56. #56 jre
    June 6, 2011

    This horrified fascination with the yucky, partnered with a compulsion to cleanse, seems to come very naturally to many people — so much so that I wonder if it is instinctive. Does anyone know if any particular area of the brain is associated with a human grooming instinct?

  57. #57 herr doktor bimler
    June 6, 2011

    Does anyone know if any particular area of the brain is associated with a human grooming instinct?

    The basal ganglia, is one theory (based on observations of Huntington’s Disease, where there is progressive damage to the caudate nucleus, associated with unconcern for personal grooming and loss of the usual disgust reactions).

  58. #58 Diane
    June 6, 2011

    it seems to me that someone once did the math on how much space *20 lbs of poo* would take up. They assumed a density equal to water, since poo can float or sink. I don’t remember the exact answer except that it amounted to a few liters (think 2-L soda pop bottles)–a laughably huge volume.

  59. In my Newage to English dictionary(*), the translation of “toxins” is “demons”.

    (*) Which exists only as a vague concept that I half remember from time to time and think of writing up and never do.

  60. #60 feralboy12
    June 6, 2011

    The colon may be justly looked upon as veritable Pandora’s Box, out of which come more human misery and suffering, mental and moral, as well as physical than from any other known source.

    Right. See, that’s why I had mine removed.

  61. #61 Todd W.
    June 6, 2011

    @Cath

    You should write that up. It could be similar to Ambrose Bierce’s The Devil’s Dictionary.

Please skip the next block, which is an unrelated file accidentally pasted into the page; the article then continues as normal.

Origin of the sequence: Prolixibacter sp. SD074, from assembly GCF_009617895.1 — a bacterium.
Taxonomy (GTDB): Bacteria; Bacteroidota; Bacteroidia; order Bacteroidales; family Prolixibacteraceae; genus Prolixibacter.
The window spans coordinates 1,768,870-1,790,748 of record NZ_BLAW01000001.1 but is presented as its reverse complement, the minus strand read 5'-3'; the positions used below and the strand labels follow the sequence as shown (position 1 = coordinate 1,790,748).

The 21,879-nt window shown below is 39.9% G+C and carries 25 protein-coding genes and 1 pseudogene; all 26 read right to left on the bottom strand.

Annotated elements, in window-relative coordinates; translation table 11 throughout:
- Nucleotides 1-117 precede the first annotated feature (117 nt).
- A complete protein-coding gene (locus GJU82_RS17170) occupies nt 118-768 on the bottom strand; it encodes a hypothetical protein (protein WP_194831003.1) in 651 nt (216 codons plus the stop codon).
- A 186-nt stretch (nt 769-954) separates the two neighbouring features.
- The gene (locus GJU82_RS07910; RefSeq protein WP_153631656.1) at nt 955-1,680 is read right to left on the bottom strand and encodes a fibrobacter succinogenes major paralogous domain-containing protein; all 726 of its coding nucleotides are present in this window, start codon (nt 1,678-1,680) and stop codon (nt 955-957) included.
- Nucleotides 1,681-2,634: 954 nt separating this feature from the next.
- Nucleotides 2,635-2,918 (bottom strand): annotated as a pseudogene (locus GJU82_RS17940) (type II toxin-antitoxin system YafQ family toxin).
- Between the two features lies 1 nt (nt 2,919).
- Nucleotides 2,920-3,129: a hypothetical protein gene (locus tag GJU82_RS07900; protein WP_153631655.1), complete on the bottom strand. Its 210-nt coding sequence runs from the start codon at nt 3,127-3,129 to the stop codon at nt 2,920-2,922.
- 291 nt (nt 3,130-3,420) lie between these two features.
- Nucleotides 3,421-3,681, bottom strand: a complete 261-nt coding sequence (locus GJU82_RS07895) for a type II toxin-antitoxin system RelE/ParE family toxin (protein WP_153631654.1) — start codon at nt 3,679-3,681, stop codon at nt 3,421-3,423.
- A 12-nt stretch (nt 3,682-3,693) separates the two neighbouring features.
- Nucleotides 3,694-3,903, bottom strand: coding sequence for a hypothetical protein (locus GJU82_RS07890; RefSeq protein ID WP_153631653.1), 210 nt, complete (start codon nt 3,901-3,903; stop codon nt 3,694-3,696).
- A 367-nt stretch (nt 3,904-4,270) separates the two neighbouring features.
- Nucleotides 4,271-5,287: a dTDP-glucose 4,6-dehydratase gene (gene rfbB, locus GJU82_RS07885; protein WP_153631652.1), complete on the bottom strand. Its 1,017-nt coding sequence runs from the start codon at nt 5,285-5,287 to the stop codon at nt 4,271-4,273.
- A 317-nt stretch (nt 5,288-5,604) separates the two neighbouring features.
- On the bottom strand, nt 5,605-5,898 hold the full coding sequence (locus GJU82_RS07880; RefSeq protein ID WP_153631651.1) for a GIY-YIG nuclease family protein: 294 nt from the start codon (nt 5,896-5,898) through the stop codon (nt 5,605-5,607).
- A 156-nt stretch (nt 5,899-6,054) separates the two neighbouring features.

62. #62 Richard Smith
    June 6, 2011

    @feralboy12 (#55)

    The colon is the alt med of alt med.

  63. #63 Richard Smith
    June 6, 2011

    @myself (#57)

    It seemed wittier before I hit ENTER. Perhaps better as “…of the human body”?

    “I wish I hadn’t said that.”
    “You did, Oscar, you did.”

  64. #64 DoctorDiva
    June 6, 2011

    A recurring theme among my patients who ask me about colon cleansing is that they think it is a quick (and ?easy) way to lose 10#. They are astounded (and very disappointed) to hear that no, it it’s not and in fact your colon is self-cleaning. Then I concentrate on what I think is likely to make a greater impact – that these procedures are performed by people (I will not call them practitioners of any sort) who likely have no medical training and that the complications can be really bad, like colon perforation and electrolyte imbalances.

  65. #65 Phila
    June 6, 2011

    “The body as hotbed of festering sin was first examined by St. Augustine,” said Caroline Weber, a professor of French literature at Barnard College and Columbia University and a writer who often explores the weird byways of shifting cultural mores.